Nightmare tenants turn NYC luxury apartment into illicit, illegal, mask-free nightclub

Nightmare tenants turn NYC luxury apartment into illicit, illegal, mask-free nightclub


It’s their party and they’ll die if they want to.

The tenants of a Tribeca apartment have turned their pad into a crowded, mask-free illicit nightclub complete with bouncers, booze for sale and a $100 cover charge, a new lawsuit alleges.

The owner of the building at 81 Hudson St. — where a 17-year-old boy drunkenly fell down a flight of stairs as cops broke up a 123-person party over the weekend — filed a Manhattan Supreme Court lawsuit Tuesday alleging that occupants Kurt David and Jean Elbaum-David hold weekly liquor-soaked bashes with DJs blasting tunes from their second- and third-floor abode.

The rowdy parties have driven neighbors nuts for weeks — prompting the recent raids by law enforcement.

The events normally have “hundreds of unmasked guests with a DJ playing music at obscenely loud levels, all while alcohol is illegally sold to the guests,” the suit charges.

“While restaurants and businesses everywhere are forced to close their doors in an effort to limit the spread of the virus, the defendants has essentially transferred the subject apartment into a nightclub, hosting illegal parties which are most definitely potential COVID-19 super spreaders,” the suit charges.

Not only is it a disruption for the neighborhood but it poses a major public health risk as the parties “are directly attributing to the spread of COVID-19,” the court documents allege.

The pair, who signed a lease in January 2020, began holding the parties over the past few months and are expected to move out by the end of March, the court papers claim.

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On Feb. 26 and then again on Friday, authorities raided the party palace where they found underage drinking, pot smoking and partygoers without masks, New York City Sheriff Joseph Fucito said at the time.

David, 30, of Roslyn, NY, was busted for allegedly selling booze to a minor and violating pandemic emergency restrictions against large gatherings. He was also civilly charged by the city for failure to protect health and safety.

A bartender, two DJs and a party employee were also arrested.

David and Elbaum-David have also been fined by the city for “the excessive garbage situation that these parties create,” with “liquor bottles and other trash routinely left in the street and sidewalk,” the court filing claims.

Meanwhile, residents of the building have sent messages to the landlord describing the gatherings, the suit says.

One particular email detailed festivities continuing until 7:30 a.m. and a fight between two guests who were “punching each other in the face while carrying knives,” the court papers claim.

The owner of the building at 81 Hudson St. — where a 17-year-old boy drunkenly fell down a flight of stairs as cops broke up a 123-person party over the weekend — filed a Manhattan Supreme Court lawsuit Tuesday.
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The same email alleged that at the Feb. 19 party, “guests were throwing firecrackers off the terrace of the apartment into the street along with bottles and cups,” according to the court filing.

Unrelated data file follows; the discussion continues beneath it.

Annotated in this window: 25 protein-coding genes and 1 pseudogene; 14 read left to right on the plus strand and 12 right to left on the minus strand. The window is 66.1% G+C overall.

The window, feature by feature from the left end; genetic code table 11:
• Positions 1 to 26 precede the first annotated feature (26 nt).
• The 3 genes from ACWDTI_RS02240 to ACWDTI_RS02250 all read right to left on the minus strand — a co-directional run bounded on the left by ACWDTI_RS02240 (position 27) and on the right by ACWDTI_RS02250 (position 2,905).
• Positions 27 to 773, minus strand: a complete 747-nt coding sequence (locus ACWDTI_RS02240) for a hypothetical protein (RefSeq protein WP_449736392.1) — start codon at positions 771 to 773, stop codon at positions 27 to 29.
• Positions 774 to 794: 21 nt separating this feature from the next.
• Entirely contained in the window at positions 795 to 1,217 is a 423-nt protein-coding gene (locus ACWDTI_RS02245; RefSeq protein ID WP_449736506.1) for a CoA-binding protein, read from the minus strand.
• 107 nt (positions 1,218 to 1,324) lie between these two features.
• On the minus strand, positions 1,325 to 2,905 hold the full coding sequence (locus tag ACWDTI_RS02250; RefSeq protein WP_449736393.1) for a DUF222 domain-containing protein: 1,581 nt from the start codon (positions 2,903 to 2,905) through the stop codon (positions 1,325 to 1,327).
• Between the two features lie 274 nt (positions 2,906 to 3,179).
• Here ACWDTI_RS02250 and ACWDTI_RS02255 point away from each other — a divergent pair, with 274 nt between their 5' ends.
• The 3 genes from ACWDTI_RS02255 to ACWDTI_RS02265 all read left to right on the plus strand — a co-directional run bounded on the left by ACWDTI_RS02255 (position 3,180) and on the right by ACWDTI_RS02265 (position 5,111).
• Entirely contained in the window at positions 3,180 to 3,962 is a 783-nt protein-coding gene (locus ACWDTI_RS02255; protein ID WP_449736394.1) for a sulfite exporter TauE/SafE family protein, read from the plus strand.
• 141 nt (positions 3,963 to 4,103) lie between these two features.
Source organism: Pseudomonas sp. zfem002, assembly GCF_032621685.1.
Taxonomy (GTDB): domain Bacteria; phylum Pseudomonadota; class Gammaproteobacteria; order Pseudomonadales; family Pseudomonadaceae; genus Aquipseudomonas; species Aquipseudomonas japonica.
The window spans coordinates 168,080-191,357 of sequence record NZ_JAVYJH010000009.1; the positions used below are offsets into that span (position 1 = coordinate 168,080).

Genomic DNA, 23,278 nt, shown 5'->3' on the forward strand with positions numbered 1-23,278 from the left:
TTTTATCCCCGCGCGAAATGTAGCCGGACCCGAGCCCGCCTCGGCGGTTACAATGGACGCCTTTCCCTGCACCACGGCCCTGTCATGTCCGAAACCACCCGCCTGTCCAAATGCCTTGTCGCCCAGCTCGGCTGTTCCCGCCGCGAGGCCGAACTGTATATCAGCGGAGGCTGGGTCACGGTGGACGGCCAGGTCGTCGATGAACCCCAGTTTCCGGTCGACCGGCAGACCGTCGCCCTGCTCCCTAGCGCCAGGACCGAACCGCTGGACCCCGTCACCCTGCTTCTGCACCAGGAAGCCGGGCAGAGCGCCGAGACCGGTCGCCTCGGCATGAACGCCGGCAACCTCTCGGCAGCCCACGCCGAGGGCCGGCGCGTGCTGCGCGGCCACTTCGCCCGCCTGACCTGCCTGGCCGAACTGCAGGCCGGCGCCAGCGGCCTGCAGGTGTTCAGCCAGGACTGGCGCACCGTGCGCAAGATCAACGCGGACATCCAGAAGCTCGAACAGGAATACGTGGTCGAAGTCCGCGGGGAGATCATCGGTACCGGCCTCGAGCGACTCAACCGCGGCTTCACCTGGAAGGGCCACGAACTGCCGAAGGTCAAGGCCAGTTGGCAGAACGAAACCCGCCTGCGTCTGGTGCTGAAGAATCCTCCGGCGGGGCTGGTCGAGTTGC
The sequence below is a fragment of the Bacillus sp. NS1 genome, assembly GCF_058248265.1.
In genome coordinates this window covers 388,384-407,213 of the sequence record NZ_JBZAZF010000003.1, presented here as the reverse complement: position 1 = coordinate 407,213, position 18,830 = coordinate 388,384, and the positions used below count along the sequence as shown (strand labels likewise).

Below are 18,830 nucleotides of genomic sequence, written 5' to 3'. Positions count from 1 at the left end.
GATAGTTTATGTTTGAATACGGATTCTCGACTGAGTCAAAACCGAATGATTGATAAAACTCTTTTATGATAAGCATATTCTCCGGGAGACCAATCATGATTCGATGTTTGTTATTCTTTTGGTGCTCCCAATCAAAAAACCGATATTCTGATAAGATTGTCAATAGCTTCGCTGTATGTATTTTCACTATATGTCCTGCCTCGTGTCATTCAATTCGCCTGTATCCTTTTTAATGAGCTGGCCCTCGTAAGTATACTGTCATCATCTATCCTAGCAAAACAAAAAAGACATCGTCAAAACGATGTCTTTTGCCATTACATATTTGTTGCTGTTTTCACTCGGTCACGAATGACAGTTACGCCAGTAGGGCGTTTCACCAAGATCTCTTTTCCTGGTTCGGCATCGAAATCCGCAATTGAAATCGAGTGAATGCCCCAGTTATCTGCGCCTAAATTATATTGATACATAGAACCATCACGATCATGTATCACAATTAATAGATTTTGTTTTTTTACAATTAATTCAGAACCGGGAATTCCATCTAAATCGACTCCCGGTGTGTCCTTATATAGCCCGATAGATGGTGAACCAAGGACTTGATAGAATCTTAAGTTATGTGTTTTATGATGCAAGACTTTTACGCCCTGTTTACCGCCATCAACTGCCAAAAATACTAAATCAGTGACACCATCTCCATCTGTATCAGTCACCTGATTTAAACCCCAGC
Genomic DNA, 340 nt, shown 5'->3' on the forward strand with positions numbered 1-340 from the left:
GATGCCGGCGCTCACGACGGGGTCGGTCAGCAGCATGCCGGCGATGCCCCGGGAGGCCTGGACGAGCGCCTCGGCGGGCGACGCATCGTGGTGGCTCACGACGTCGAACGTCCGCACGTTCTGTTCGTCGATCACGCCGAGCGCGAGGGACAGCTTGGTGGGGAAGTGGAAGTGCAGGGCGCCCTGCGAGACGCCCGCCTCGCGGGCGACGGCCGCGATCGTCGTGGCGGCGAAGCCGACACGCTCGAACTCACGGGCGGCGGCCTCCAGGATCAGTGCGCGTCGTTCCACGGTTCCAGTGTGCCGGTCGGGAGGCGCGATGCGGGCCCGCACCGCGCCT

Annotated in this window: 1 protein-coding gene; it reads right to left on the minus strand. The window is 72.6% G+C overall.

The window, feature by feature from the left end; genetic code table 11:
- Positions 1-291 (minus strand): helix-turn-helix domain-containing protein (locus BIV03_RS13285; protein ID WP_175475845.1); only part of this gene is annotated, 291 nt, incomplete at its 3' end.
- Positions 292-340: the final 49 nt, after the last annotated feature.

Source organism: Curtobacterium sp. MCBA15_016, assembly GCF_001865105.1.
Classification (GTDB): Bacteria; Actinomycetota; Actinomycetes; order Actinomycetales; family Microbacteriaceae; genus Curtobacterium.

The manager of Puffy’s Tavern, which is located on the first floor of the building, told The Post the parties began in the summer with people lining up outside the building during the day after partying all night.

He said a big problem has been the “piles and piles of garbage” that were left on the sidewalk.

Another Puffy’s employee said she would regularly see cases of alcohol being delivered to the apartment on Wednesdays, Thursdays and Fridays.

“My biggest concern is, number one, that they’re spreading COVID — a lot of young people having parties without masks,” the manager said. “And number two, that something is going to happen up there because they’re kind of doing whatever they want, like someone getting seriously hurt.”

“I think it’s pretty reckless,” the manager said. “I can’t believe this has been going on as long as it’s has.”

A woman who lives a few doors down told The Post, “There’s always a slew of people outside, tossing bottles from the roof and really loud music playing.”

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Building owner Eisdorfer 60 LLC wants a judge to put an end to the parties and to allow the landlord and the Department of Buildings access into the building — as the owners claim to have been attempting to get into the building since Feb. 1.

The suit is also seeking over $10,000 in damages.

“The Landlord has been trying to stop the tenant(s) from holding these dangerous and illegal events for months,” said Melissa S. Levin, the lawyer for the landlords. “We are hopeful that our recent filing with the Supreme Court will help our efforts to end the tenant’s disruptive behavior once and for all.”

Reached by The Post, David would say only that he put down a large deposit on the apartment and has diligently paid rent for months.

“Rent has been paid on time over the duration of the full-year lease and due to COVID-19, I filed the COVID-19 hardship declaration and the landlord holds $36,000 for two months security and one week free rent,” he said. He declined to comment on the lawsuit, saying he’d forward it to a lawyer.

Elbaum-David did not immediately return messages seeking comment.

To read more from the New York Post, click here.



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